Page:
by Marina A. Sitrin
In the wake of the global financial crisis, new forms of social organization and value production are appearing. People are coming together in order to resist corporate globalization, creating an alternative way forward.
In the West, this has been demonstrated by the recent and remarkable rise of the Occupy movement, but in Argentina, such radical transformations have been taking place for years. Factory workers and medical technicians are running their workplaces, themselves, without bosses. People have taken over land to build homes and schools, raise livestock and grow crops, creating their own art and media in the process. Everyday Revolutions tells the story of how regular people changed their country and inspired others across the world.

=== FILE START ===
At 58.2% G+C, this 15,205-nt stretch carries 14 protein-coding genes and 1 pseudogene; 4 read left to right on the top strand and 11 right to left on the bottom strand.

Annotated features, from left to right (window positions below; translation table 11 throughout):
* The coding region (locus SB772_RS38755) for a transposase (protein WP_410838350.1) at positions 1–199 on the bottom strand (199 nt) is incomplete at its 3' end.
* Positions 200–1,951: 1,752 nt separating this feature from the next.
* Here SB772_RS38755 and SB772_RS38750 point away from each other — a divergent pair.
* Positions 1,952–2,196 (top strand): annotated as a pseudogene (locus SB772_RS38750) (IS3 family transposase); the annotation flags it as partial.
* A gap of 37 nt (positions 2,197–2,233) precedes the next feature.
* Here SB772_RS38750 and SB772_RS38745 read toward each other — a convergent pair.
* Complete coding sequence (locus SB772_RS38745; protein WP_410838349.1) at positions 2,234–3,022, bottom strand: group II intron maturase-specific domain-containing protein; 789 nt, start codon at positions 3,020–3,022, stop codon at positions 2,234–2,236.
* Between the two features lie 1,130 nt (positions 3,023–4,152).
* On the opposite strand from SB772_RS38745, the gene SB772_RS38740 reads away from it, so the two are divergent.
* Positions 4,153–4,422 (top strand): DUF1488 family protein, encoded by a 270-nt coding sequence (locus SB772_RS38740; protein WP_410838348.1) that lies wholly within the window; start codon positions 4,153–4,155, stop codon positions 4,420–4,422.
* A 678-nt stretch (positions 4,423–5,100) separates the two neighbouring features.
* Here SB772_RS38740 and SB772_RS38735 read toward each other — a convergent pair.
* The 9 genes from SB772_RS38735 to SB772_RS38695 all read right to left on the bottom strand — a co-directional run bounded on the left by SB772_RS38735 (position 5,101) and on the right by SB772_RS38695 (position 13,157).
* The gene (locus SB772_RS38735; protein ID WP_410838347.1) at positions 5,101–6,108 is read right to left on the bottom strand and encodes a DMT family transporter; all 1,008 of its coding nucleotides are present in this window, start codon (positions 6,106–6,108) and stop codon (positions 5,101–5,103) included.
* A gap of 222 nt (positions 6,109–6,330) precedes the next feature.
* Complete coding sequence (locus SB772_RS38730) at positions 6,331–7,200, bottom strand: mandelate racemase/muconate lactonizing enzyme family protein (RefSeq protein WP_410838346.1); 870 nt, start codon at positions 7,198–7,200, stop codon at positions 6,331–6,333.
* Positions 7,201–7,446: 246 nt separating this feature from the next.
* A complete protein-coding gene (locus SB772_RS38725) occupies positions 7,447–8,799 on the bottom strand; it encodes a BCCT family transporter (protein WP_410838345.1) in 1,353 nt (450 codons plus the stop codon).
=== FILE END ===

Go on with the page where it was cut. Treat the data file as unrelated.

Marina Sitrin shows how an economic crisis spurred a people's rebellion. These new movements have created new forms of social organization - such as "horizontalism" and "autogestion" - that serve as instructive examples for activists the world over.
Dynamic and groundbreaking, Everyday Revolutions shows how the experiences of the autonomous movements in Argentina can help answer the question of how to turn a rupture into a revolution.